Law enforcement officials were interviewing Todashev in his apartment in Orlando on Wednesday, May 22, when something occurred that resulted in the young man being shot multiple times.

On Thursday, Todashev’s family held a press conference in Moscow, where they showed autopsie photos of their slain son. Ibragim Todashev was shot six times in the torso and once in the back of the head.

“We have not been able to authenticate these photos,” said Maddow. “No one has.”

But, she said, if they are genuine, “something weird is going on.”

“How does that comport with the FBI’s story that he was killed during questioning by armed agents who were only acting in self defense?” she asked. “Shot seven times, including in the back of the head?”

Todashev was questioned because of a possible connection to a bizarre 2011 murder in Waltham, Massachusetts in which three men were found with their throats cut, covered in marijuana, with $5,000 in cash untouched nearby. Law enforcement officials theorize now that Tamerlan Tsarnaev may have murdered the men with the help of some other person or persons.

“That cold case got hot again” after the marathon bombing, Maddow said. Tamerlan Tsarnaev was close friends with one of the victims, but, after his murder, Tsarnaev declined to attend his friend’s funeral.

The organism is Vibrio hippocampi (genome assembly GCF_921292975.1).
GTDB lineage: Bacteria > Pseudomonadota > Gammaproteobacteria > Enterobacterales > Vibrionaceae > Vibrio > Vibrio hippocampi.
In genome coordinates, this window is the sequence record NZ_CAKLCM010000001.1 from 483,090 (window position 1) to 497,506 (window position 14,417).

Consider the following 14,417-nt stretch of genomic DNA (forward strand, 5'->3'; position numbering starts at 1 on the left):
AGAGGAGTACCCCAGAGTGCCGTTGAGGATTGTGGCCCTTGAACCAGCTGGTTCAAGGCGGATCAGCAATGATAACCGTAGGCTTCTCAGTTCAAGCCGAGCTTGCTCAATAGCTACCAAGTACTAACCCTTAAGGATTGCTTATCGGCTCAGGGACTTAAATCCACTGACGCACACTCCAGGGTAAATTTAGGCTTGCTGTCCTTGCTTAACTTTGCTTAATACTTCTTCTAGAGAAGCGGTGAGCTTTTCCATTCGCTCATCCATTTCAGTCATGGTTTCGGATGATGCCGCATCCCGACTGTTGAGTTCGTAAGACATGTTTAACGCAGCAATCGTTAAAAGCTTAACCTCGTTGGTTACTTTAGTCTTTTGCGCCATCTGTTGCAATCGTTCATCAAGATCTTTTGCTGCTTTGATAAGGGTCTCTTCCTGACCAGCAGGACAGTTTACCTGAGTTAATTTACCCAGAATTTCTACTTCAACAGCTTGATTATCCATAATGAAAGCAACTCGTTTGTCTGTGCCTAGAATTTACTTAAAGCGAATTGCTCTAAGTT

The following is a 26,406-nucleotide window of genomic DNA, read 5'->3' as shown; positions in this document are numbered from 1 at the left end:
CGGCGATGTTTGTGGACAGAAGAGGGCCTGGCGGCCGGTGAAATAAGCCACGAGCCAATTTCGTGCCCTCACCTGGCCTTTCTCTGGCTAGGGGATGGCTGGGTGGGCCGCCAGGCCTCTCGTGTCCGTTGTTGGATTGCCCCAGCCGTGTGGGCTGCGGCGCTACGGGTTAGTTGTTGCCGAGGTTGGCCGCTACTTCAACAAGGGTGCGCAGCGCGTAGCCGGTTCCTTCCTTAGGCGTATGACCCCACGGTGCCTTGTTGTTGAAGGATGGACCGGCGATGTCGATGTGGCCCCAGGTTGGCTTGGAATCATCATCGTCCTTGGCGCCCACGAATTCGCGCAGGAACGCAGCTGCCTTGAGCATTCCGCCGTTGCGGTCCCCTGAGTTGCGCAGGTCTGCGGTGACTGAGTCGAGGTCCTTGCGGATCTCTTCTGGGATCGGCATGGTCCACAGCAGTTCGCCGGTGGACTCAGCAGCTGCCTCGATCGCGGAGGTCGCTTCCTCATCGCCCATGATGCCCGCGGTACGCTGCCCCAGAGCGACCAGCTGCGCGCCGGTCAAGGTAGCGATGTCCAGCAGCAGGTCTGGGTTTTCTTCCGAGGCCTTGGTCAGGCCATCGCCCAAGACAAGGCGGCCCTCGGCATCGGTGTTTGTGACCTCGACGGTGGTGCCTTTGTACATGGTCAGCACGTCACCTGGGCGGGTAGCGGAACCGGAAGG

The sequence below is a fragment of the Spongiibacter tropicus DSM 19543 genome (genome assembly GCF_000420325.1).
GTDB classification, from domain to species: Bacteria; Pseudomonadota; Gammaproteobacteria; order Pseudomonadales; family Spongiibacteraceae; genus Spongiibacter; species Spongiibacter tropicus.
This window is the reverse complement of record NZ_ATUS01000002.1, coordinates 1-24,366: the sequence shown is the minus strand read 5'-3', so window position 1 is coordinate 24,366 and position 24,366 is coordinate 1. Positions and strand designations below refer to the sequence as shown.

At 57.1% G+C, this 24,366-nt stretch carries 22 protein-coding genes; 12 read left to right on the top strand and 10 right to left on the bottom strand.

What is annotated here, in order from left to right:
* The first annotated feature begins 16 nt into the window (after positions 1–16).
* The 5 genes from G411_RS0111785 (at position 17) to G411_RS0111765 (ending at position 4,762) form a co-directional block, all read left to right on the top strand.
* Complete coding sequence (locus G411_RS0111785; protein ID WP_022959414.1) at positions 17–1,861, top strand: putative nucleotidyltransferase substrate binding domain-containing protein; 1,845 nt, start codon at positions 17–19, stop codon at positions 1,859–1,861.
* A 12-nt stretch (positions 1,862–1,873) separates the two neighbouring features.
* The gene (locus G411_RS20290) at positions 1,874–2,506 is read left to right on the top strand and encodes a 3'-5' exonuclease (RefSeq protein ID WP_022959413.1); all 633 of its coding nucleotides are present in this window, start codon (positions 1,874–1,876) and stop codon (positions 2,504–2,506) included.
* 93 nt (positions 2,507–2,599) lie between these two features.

After Todashev was shot during questioning, Maddow said, law enforcement officials “leaked an elaborate story” that purported to justify the killing. The officials also claimed that Todashev had implicated himself in the Waltham murders prior to being shot. They said that just before the man was about to sign a confession, he snapped, and “lunged at the interrogator with a blade.”

“That initial story has fallen apart,” Maddow said. Within 12 hours of the shooting, two of the three law enforcement officials who were talking to the media about the case changed their story, saying they were no longer sure whether Todashev had a knife.

Now, multiple sources have come forward to papers like the Washington Post to say that, in fact, Todashev was unarmed. NBC News reported on Thursday that Todashev may have been brandishing some kind of “metal rod.”

“So they shot him seven times?” Maddow asked, “Including in the back of the head?” She added that no one actually knows right now if that was the actual number of gunshot wounds on Todashev’s body since officials will neither confirm nor deny that the post-autopsy photos are accurate.

“What we’re left with here is a baffling mess and a story that does not make sense,” she said.